Earlier this year, the then Minister for Higher Education and Science, Tommy Ahlers (V) and the former government introduced a proposal about creating an add-on to the existing 7-point grading scale.
The new add-on was the 12+ grade, intended for students who show extraordinary performance. Although the new grade would have still counted as a 12, the final diploma would have been provided with an explanatory statement from the examiner about why the 12+ was given.
But now, the new Minister Ane Halsboe-Jørgensen (S) has ditched the proposal and is opening a student welfare office instead.
“It’s up for discussion”
The minister’s announcement about the new office has evoked a positive reaction from the President of CBS Students, Mikkel Nielsen.
“I’m very excited about the idea of establishing an office for the well-being of our students,” he says and argues the Ane Halsboe-Jørgensen’s new proposal comes at a relevant time.
“Welfare is a huge issue – not only in society, but also at the universities where more and more students experience pressure during their studies. Therefore, I’m happy to hear that this is something that the minister is taking seriously.”
Wilbert van der Meer, the Head of the Dean’s Office at CBS, is also positive about the new idea, but he also thinks that a ministerial office cannot stand alone.
“I think that it’s up for discussion as to whether an office in the Ministry is the solution to a problem such as this. But it’s important that student welfare is becoming part of the political agenda,” he says and argues that there have been former offices in the Ministry that have had a somewhat conflicting agenda.
“I can guarantee that there have been a lot of other offices that, for instance, worked on making students graduate and finish their studies faster.”
Students left to their own devices
Wilbert van der Meer also emphasizes the fact that problems related to student well-being also place demands on CBS as a university.
“We’re very pleased to have such talented students at CBS – but they’re also very good at putting great demands on themselves. Therefore, our job as a university is to tell them that the most important thing is to learn – not the exam,” he says and continues.
“When our students have been working on getting high grades all their lives, this statement can make them feel very insecure. Therefore it’s important that we get better at giving feedback in other ways than just giving grades at the end.”
“Right now, we’re trying to do that by postponing giving grades for a bit and focusing more on learning. And so far it looks as though this is going to produce good results. We have investigated the capabilities our students need in the future, and the most important message is that you have to be able to handle dilemmas – not repeating a fixed answer without mistakes.”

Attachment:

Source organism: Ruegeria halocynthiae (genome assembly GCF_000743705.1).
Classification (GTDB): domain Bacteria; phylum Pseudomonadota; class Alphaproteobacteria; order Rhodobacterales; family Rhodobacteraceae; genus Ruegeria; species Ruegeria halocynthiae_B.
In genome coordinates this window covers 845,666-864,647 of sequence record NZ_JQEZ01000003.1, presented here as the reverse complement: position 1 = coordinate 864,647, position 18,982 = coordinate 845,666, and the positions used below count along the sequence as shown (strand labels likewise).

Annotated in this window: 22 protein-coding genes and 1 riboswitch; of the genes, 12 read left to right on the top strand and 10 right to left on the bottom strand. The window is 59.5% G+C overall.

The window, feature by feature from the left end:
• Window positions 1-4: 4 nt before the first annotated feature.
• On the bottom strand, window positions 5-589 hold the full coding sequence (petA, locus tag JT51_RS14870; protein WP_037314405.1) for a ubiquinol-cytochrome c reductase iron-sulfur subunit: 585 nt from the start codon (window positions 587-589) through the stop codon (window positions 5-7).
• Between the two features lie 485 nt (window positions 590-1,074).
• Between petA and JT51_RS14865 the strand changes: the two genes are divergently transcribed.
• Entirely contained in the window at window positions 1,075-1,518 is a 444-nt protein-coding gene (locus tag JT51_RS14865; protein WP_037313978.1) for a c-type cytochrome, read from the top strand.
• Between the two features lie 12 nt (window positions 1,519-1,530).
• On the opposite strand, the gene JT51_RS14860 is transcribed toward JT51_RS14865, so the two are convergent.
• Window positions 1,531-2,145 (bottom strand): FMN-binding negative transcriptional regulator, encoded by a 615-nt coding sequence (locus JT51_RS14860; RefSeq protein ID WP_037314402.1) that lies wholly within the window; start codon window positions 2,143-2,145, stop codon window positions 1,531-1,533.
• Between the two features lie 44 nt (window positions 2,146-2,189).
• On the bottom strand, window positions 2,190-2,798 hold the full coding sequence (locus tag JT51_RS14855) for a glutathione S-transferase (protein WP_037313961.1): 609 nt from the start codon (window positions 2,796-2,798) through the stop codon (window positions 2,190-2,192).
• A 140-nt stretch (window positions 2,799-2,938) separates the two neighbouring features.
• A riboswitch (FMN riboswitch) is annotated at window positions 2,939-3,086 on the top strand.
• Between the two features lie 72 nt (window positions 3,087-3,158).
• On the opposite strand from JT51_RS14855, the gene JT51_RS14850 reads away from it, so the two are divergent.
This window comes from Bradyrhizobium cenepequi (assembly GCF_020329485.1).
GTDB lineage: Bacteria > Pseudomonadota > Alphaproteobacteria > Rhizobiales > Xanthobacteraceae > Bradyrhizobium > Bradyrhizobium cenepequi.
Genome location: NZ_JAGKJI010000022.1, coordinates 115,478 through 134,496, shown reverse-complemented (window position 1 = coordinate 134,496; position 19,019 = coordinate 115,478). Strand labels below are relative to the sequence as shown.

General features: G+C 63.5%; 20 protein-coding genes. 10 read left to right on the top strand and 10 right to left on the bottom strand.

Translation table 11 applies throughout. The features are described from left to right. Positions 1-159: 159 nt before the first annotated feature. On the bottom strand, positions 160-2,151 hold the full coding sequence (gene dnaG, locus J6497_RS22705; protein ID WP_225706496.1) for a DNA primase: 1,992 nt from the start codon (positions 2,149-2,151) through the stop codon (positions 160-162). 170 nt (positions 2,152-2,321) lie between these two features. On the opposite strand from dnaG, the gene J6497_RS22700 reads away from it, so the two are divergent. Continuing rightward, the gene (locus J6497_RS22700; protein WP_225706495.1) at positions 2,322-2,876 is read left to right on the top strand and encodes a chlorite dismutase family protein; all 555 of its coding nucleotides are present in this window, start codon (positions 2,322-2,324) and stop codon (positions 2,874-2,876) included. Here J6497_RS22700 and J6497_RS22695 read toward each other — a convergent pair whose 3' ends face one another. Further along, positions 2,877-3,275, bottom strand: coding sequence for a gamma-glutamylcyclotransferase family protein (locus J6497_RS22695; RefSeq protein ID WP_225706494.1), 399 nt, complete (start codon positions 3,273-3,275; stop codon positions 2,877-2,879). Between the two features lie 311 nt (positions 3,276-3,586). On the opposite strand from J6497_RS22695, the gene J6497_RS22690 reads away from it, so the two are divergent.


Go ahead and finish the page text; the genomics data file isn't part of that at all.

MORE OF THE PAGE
According to Wilbert van der Meer, the problem with student welfare is, to a large extent, caused by budget cutbacks.
“It’s a bit sad to say this, but budget cutbacks have resulted in a reduction on the amount of hours used per student and at the same time an increase in the number of students, which means that the students have more or less been left to their own devices,” he says and clarifies.
“As a university student you need to be independent, but when you hardly have any contact with your lecturers, you’re left to fend for yourself and to evaluate yourself.”
Minding the gap
The former government’s proposal was based on an evaluation that highlighted large gaps between grades 4, 7 and 10, the lack of opportunities to reward extraordinary performance, and the inflation of high grades – all being factors that contribute towards making the system insufficient.
The new Minister of Higher Education and Science Ane Halsboe-Jørgensen (S) agrees with this point of view, and last week she pointed out to Danish newspaper, Politiken that the existing grade system focuses too much on flaws as well the large gaps between the grades.
This is something that pleases Mikkel Nielsen, who doesn’t think that the cancellation of the 12+ will have any significant impact.
“It’s very positive that the Minister wants to focus on the large gaps between the grades, because these are some of the biggest problems with the existing grade scale. And according to the 12+ grade, it isn’t that big a deal since it would have been a symbolic grade to avoid issues when comparing grades internationally,” he says.
Wilbert van der Meer won’t miss the add-on to grade 12 that much either, but he still thinks it was a good idea.
“It was an interesting idea, which highlighted the fact that extraordinary performance can’t be judged solely on zero flaws. I don’t know if the 12+ grade was a solution to that, but we have to try harder and make more effort to show that achieving zero mistakes is not the ideal,” he says.